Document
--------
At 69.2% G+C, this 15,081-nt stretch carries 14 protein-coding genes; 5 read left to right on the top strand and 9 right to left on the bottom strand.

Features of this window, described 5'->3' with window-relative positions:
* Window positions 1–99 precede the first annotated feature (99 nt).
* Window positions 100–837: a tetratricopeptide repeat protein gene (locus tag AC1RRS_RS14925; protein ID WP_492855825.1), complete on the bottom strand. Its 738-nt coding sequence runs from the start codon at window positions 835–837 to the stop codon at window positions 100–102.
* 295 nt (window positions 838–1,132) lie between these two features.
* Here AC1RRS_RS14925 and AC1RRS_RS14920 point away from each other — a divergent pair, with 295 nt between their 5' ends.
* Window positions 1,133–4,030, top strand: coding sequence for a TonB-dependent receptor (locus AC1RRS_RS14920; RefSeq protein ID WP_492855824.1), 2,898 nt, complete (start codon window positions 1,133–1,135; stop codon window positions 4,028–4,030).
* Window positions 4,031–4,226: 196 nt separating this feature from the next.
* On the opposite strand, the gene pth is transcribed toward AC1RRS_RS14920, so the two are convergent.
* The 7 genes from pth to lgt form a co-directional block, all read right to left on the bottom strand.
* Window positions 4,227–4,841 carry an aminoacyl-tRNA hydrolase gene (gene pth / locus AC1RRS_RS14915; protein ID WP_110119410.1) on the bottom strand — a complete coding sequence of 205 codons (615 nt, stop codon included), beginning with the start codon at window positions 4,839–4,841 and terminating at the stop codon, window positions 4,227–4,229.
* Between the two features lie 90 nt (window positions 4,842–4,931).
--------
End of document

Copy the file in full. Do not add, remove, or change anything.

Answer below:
At 69.2% G+C, this 15,081-nt stretch carries 14 protein-coding genes; 5 read left to right on the top strand and 9 right to left on the bottom strand.

Features of this window, described 5'->3' with window-relative positions:
* Window positions 1–99 precede the first annotated feature (99 nt).
* Window positions 100–837: a tetratricopeptide repeat protein gene (locus tag AC1RRS_RS14925; protein ID WP_492855825.1), complete on the bottom strand. Its 738-nt coding sequence runs from the start codon at window positions 835–837 to the stop codon at window positions 100–102.
* 295 nt (window positions 838–1,132) lie between these two features.
* Here AC1RRS_RS14925 and AC1RRS_RS14920 point away from each other — a divergent pair, with 295 nt between their 5' ends.
* Window positions 1,133–4,030, top strand: coding sequence for a TonB-dependent receptor (locus AC1RRS_RS14920; RefSeq protein ID WP_492855824.1), 2,898 nt, complete (start codon window positions 1,133–1,135; stop codon window positions 4,028–4,030).
* Window positions 4,031–4,226: 196 nt separating this feature from the next.
* On the opposite strand, the gene pth is transcribed toward AC1RRS_RS14920, so the two are convergent.
* The 7 genes from pth to lgt form a co-directional block, all read right to left on the bottom strand.
* Window positions 4,227–4,841 carry an aminoacyl-tRNA hydrolase gene (gene pth / locus AC1RRS_RS14915; protein ID WP_110119410.1) on the bottom strand — a complete coding sequence of 205 codons (615 nt, stop codon included), beginning with the start codon at window positions 4,839–4,841 and terminating at the stop codon, window positions 4,227–4,229.
* Between the two features lie 90 nt (window positions 4,842–4,931).